Am I the only one getting seriously unnerved by the prospect of more US ground forces moving into Syria, in addition to the ongoing air campaign, knowing that Russian SOF is on the ground and engaged in combat? I know Syria is a big place, and the Russians are more concerned with propping up Assad than fighting ISIS in the eastern part of the country, but I don’t like the idea of sharing a warzone with them.

  • int19h

    Why do they cover up their shoulder patches?

  • Tritro29

    All these are purely for Show. These are the same way US used to stage shots in the 90’s for agitprop. They’re all decked in multicam, taking improbable firing positions and doing stuff they wouldn’t do just to look “pro” for the masses. As a Russian, I have no sympathy for such stuff, it’s useless and we just don’t need Hollywood badly scripted pokazuha. But alas, we’re supposed to look “pro” and the Number 1 “pro’s” are the Americans. So you have this crap.

  • John Eden

    Geez. Would it hurt for the author to do a little bit of research?

  • FulMetlJakit

    Bipod Kord FTW

  • n0truscotsman

    OMG Russian agent!!%^&!((*!!!

  • Flounder

    TFB should make a comment of the day award just because of this comment.

  • Uniform223

    I like the ATACS

  • James Young

    I think they could post your comment as an article. Interesting video too, I mean it started as a Russian version of Survivor: Syria, or the Russian version of Top Shot (or maybe a rehearsal for Deadliest Warrior?), but it did have a lot of gear and weapons Russian operators are using, so that was cool. A little long though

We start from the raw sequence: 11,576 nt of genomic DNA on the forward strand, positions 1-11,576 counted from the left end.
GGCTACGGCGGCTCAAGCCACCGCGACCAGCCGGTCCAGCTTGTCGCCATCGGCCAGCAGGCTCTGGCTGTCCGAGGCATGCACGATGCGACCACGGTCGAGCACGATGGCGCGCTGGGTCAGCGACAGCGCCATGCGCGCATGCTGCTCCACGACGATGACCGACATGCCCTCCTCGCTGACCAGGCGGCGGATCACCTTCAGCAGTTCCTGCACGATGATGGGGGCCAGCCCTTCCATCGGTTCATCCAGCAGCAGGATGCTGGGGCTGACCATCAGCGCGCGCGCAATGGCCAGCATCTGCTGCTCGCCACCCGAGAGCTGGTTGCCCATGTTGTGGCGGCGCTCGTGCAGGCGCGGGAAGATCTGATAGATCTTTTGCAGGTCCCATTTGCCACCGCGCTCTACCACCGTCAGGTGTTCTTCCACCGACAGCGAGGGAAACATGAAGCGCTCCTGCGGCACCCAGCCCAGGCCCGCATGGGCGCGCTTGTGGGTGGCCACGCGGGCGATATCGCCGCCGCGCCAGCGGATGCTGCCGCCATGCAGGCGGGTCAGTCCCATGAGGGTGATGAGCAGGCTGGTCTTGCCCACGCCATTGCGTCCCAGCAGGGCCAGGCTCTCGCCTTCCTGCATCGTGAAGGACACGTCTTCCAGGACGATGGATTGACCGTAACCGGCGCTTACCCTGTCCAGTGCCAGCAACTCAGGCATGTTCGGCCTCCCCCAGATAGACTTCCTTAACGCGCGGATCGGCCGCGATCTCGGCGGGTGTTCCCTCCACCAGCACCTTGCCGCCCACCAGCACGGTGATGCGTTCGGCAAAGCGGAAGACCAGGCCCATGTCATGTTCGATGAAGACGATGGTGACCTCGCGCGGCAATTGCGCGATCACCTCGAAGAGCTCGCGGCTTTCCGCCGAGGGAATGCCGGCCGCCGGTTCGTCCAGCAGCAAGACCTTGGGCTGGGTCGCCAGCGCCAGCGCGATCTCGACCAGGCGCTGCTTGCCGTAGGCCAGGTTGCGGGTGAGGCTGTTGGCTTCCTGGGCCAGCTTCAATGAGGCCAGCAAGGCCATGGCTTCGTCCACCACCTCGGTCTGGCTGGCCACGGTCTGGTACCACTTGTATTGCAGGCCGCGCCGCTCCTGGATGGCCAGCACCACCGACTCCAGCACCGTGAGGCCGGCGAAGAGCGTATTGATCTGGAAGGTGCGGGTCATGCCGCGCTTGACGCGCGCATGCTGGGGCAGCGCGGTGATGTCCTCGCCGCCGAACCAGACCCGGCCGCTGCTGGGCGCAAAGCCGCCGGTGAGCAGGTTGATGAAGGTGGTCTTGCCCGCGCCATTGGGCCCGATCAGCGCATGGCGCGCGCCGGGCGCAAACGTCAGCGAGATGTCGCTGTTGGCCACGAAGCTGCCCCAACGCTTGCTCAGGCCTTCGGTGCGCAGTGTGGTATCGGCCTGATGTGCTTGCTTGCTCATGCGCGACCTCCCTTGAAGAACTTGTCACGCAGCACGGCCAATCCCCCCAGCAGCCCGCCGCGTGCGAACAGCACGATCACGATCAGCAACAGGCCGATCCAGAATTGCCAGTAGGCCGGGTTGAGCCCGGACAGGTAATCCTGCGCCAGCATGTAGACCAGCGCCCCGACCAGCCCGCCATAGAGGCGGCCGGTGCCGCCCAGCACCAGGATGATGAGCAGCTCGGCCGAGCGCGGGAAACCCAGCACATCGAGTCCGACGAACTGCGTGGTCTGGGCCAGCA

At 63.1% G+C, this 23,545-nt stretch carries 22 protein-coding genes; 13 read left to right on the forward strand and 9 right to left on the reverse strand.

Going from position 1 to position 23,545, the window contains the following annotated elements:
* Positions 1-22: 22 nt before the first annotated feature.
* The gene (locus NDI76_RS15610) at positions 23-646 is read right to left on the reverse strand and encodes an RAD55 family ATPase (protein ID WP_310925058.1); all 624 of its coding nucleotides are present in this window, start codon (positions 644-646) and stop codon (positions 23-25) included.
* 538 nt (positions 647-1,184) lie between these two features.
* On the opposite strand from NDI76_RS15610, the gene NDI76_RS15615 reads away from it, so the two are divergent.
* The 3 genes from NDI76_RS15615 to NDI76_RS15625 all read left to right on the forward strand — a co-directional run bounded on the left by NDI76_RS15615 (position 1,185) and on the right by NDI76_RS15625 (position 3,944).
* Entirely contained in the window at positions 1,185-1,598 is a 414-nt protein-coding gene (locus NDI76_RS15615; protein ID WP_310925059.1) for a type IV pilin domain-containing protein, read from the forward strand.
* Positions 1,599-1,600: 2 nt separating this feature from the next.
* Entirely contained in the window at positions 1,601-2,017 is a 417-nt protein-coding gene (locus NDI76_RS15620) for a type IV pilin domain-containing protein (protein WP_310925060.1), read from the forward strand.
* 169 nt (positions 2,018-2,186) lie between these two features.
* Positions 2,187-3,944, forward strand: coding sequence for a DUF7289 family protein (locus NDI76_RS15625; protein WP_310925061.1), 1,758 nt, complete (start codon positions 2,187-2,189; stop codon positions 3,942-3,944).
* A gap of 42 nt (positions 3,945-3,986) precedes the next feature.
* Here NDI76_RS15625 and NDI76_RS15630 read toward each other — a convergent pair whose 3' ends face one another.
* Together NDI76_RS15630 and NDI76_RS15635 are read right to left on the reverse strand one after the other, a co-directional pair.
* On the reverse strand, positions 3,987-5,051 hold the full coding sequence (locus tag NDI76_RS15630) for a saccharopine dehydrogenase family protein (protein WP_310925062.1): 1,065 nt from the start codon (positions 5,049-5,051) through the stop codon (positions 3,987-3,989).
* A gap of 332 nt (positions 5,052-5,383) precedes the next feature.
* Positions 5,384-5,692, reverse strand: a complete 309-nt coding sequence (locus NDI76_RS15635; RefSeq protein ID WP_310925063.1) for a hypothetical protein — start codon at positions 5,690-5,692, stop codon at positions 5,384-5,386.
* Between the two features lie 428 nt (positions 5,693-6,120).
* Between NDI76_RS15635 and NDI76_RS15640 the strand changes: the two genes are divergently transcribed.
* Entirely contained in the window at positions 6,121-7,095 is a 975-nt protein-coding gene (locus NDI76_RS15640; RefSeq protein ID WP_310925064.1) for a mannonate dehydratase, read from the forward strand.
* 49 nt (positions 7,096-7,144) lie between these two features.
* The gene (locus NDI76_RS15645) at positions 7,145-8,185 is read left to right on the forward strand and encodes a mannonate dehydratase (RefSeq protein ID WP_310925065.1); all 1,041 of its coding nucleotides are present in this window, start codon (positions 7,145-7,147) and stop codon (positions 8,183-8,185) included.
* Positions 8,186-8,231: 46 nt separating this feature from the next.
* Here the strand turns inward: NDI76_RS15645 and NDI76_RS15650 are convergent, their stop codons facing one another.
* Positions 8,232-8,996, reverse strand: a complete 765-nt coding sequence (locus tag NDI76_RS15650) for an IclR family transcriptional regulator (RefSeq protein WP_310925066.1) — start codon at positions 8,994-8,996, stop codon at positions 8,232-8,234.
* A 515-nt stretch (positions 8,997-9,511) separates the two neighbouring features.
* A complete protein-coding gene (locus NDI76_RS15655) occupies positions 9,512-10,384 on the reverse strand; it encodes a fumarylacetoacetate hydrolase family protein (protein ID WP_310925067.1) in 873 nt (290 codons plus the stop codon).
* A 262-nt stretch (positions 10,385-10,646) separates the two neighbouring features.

• Medet Rayimzhan

    Mazlum is right, but however, Usually when people in post soviet countries say just Spetznaz – we mean SOF of the GRU of the MOD (General staff). They are the Tier 1 troops of the MOD, that act in fields, steppes, mountains and so on. Main purpose – sabotage, diversion abroad. So this guys on video – are spetznaz.
    The FSB/KGB alpha and vimpel are more for urban warfare. They are also Tier 1, but have different tasks around the country (domestic) GRU spetznaz do not act in cities.
    Also there are spetznaz of natinal guard, police, infantry, navy and etc. Each have different purposes.

    Regarding the influx of the NATO firearms and accessories – yes, why not? Why would they invent a wheel again? The amounts are small, and it is easier to buy than start production on their own.

  • Dickson Ly

    The SSG 08 has the optional NVG rail, it’s an accessory from Steyr but they don’t list this part on their commercial products catalog.